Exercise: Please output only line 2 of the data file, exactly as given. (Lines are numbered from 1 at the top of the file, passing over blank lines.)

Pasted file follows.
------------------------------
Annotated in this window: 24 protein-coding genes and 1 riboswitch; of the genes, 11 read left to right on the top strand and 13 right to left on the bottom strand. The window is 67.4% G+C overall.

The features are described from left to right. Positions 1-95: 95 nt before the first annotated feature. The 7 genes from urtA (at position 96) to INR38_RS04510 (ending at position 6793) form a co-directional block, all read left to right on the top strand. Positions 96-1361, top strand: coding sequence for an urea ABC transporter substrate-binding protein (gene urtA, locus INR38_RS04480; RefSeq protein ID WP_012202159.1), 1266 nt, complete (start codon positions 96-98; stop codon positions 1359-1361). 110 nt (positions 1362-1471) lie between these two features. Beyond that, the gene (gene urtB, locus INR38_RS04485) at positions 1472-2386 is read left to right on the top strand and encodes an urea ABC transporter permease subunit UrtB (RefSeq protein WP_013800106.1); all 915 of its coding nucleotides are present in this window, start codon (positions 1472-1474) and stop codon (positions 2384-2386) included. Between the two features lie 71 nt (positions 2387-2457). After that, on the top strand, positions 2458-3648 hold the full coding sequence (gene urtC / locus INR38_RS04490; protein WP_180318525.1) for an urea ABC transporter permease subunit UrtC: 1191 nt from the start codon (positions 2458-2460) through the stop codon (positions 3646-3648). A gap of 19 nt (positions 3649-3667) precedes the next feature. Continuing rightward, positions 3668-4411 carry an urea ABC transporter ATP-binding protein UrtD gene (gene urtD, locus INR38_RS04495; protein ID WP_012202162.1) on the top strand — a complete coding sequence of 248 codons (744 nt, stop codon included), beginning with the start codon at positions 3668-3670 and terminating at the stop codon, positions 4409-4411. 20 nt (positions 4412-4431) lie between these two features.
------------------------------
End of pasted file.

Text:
The features are described from left to right. Positions 1-95: 95 nt before the first annotated feature. The 7 genes from urtA (at position 96) to INR38_RS04510 (ending at position 6793) form a co-directional block, all read left to right on the top strand. Positions 96-1361, top strand: coding sequence for an urea ABC transporter substrate-binding protein (gene urtA, locus INR38_RS04480; RefSeq protein ID WP_012202159.1), 1266 nt, complete (start codon positions 96-98; stop codon positions 1359-1361). 110 nt (positions 1362-1471) lie between these two features. Beyond that, the gene (gene urtB, locus INR38_RS04485) at positions 1472-2386 is read left to right on the top strand and encodes an urea ABC transporter permease subunit UrtB (RefSeq protein WP_013800106.1); all 915 of its coding nucleotides are present in this window, start codon (positions 1472-1474) and stop codon (positions 2384-2386) included. Between the two features lie 71 nt (positions 2387-2457). After that, on the top strand, positions 2458-3648 hold the full coding sequence (gene urtC / locus INR38_RS04490; protein WP_180318525.1) for an urea ABC transporter permease subunit UrtC: 1191 nt from the start codon (positions 2458-2460) through the stop codon (positions 3646-3648). A gap of 19 nt (positions 3649-3667) precedes the next feature. Continuing rightward, positions 3668-4411 carry an urea ABC transporter ATP-binding protein UrtD gene (gene urtD, locus INR38_RS04495; protein ID WP_012202162.1) on the top strand — a complete coding sequence of 248 codons (744 nt, stop codon included), beginning with the start codon at positions 3668-3670 and terminating at the stop codon, positions 4409-4411. 20 nt (positions 4412-4431) lie between these two features.